Elevated CSF outflow resistance associated with impaired lymphatic CSF absorption in a rat model of kaolin-induced communicating hydrocephalus

Gurjit Nagra, Mark E. Wagshul, Shams Rashid, Jie Li, J. Pat McAllister, Miles Johnston

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Abstract

Background: We recently reported a lymphatic cerebrospinal fluid (CSF) absorption deficit in a kaolin model of communicating hydrocephalus in rats with ventricular expansion correlating negatively with the magnitude of the impediment to lymphatic function. However, it is possible that CSF drainage was not significantly altered if absorption at other sites compensated for the lymphatic defect. The purpose of this study was to investigate the impact of the lymphatic absorption deficit on global CSF absorption (CSF outflow resistance).Methods: Kaolin was injected into the basal cisterns of Sprague Dawley rats. The development of hydrocephalus was assessed using magnetic resonance imaging (MRI). In one group of animals at about 3 weeks after injection, the movement of intraventricularly injected iodinated human serum albumin (125I-HSA) into the olfactory turbinates provided an estimate of CSF transport through the cribriform plate into nasal lymphatics (n = 18). Control animals received saline in place of kaolin (n = 10). In a second group at about 3.5 weeks after kaolin injection, intraventricular pressure was measured continuously during infusion of saline into the spinal subarachnoid space at various flow rates (n = 9). CSF outflow resistance was calculated as the slope of the steady-state pressure versus flow rate. Control animals for this group either received no injections (intact: n = 11) or received saline in place of kaolin (n = 8).Results: Compared to saline injected controls, lateral ventricular volume in the kaolin group was significantly greater (0.087 ± 0.013 ml, n = 27 versus 0.015 ± 0.001 ml, n = 17) and lymphatic function was significantly less (2.14 ± 0.72% injected/g, n = 18 versus 6.38 ± 0.60% injected/g, n = 10). Additionally, the CSF outflow resistance was significantly greater in the kaolin group (0.46 ± 0.04 cm H2O.μL-1.min, n = 9) than in saline injected (0.28 ± 0.03 cm H2O.μL-1.min, n = 8) or intact animals (0.18 ± 0.03 cm H2O.μL-1.min, n = 11). There was a significant positive correlation between CSF outflow resistance and ventricular volume.Conclusions: The data suggest that the impediment to lymphatic CSF absorption in a kaolin-induced model of communicating hydrocephalus has a significant impact on global CSF absorption. A lymphatic CSF absorption deficit would appear to play some role (either direct or indirect) in the pathogenesis of ventriculomegaly.

Original languageEnglish (US)
Article number4
JournalCerebrospinal Fluid Research
Volume7
DOIs
StatePublished - Feb 10 2010

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Kaolin
Hydrocephalus
Cerebrospinal Fluid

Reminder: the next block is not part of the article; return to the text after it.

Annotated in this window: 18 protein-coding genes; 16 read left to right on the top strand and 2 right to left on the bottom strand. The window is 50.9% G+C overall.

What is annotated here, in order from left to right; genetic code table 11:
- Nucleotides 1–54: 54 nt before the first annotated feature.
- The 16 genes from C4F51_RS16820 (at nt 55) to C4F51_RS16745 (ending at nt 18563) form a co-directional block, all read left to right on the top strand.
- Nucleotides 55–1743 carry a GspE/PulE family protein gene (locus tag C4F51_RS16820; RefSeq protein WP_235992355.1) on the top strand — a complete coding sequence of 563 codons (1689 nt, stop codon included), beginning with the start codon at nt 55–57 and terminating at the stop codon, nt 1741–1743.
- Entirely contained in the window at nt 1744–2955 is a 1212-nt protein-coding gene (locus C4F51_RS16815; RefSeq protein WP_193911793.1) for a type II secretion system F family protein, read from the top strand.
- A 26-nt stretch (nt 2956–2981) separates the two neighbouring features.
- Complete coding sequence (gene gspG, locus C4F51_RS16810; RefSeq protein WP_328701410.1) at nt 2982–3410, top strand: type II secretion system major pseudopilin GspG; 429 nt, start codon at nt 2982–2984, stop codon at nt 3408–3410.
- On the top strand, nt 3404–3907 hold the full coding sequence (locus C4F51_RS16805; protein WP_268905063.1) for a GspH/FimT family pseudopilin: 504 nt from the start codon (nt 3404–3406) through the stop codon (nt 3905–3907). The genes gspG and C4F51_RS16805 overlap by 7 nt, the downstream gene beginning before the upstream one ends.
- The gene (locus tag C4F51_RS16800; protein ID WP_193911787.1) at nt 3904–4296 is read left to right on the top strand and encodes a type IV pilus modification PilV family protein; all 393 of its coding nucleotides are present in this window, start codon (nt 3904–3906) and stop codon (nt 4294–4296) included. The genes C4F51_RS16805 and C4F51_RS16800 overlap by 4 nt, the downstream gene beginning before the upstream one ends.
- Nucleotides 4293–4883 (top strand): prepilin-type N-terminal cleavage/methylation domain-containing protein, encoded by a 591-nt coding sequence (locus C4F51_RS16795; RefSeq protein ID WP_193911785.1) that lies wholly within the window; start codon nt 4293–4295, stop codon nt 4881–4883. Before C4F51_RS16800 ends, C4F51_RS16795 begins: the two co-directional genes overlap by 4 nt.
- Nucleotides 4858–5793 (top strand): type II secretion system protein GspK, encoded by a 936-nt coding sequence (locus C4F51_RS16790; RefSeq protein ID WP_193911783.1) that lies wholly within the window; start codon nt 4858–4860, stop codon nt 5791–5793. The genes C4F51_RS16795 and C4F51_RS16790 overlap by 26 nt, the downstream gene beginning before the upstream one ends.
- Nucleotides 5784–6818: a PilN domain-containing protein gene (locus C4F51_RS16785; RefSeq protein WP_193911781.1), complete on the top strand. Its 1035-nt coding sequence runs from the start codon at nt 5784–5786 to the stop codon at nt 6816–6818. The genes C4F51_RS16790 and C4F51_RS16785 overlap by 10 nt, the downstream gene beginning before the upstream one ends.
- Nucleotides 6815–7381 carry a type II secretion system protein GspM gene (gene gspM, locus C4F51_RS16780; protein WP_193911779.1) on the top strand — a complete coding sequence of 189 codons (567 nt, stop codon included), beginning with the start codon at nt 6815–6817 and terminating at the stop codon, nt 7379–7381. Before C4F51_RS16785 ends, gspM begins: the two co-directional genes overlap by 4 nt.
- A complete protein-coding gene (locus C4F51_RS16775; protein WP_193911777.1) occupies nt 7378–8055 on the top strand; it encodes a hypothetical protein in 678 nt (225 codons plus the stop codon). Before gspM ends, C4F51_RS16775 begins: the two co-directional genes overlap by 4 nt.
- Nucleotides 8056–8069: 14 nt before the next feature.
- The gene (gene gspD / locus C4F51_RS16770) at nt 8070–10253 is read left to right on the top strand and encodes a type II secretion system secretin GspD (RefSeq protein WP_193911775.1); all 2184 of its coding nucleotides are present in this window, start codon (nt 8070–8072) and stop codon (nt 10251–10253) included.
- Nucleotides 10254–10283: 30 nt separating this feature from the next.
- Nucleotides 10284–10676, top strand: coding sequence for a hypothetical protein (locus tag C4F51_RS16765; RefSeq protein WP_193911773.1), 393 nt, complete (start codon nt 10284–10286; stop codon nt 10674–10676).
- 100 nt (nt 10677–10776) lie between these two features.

Injections
Ethmoid Bone
Turbinates
Subarachnoid Space
Ventricular Pressure
Nose
Serum Albumin
Sprague Dawley Rats
Magnetic Resonance Imaging

ASJC Scopus subject areas

  • Cellular and Molecular Neuroscience
  • Neurology
  • Developmental Neuroscience

Cite this

Elevated CSF outflow resistance associated with impaired lymphatic CSF absorption in a rat model of kaolin-induced communicating hydrocephalus. / Nagra, Gurjit; Wagshul, Mark E.; Rashid, Shams; Li, Jie; McAllister, J. Pat; Johnston, Miles.

In: Cerebrospinal Fluid Research, Vol. 7, 4, 10.02.2010.

Research output: Contribution to journalArticle

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title = "Elevated CSF outflow resistance associated with impaired lymphatic CSF absorption in a rat model of kaolin-induced communicating hydrocephalus",
abstract = "Background: We recently reported a lymphatic cerebrospinal fluid (CSF) absorption deficit in a kaolin model of communicating hydrocephalus in rats with ventricular expansion correlating negatively with the magnitude of the impediment to lymphatic function. However, it is possible that CSF drainage was not significantly altered if absorption at other sites compensated for the lymphatic defect. The purpose of this study was to investigate the impact of the lymphatic absorption deficit on global CSF absorption (CSF outflow resistance).Methods: Kaolin was injected into the basal cisterns of Sprague Dawley rats. The development of hydrocephalus was assessed using magnetic resonance imaging (MRI). In one group of animals at about 3 weeks after injection, the movement of intraventricularly injected iodinated human serum albumin (125I-HSA) into the olfactory turbinates provided an estimate of CSF transport through the cribriform plate into nasal lymphatics (n = 18). Control animals received saline in place of kaolin (n = 10). In a second group at about 3.5 weeks after kaolin injection, intraventricular pressure was measured continuously during infusion of saline into the spinal subarachnoid space at various flow rates (n = 9). CSF outflow resistance was calculated as the slope of the steady-state pressure versus flow rate. Control animals for this group either received no injections (intact: n = 11) or received saline in place of kaolin (n = 8).Results: Compared to saline injected controls, lateral ventricular volume in the kaolin group was significantly greater (0.087 ± 0.013 ml, n = 27 versus 0.015 ± 0.001 ml, n = 17) and lymphatic function was significantly less (2.14 ± 0.72{\%} injected/g, n = 18 versus 6.38 ± 0.60{\%} injected/g, n = 10). Additionally, the CSF outflow resistance was significantly greater in the kaolin group (0.46 ± 0.04 cm H2O.μL-1.min, n = 9) than in saline injected (0.28 ± 0.03 cm H2O.μL-1.min, n = 8) or intact animals (0.18 ± 0.03 cm H2O.μL-1.min, n = 11). There was a significant positive correlation between CSF outflow resistance and ventricular volume.Conclusions: The data suggest that the impediment to lymphatic CSF absorption in a kaolin-induced model of communicating hydrocephalus has a significant impact on global CSF absorption. A lymphatic CSF absorption deficit would appear to play some role (either direct or indirect) in the pathogenesis of ventriculomegaly.",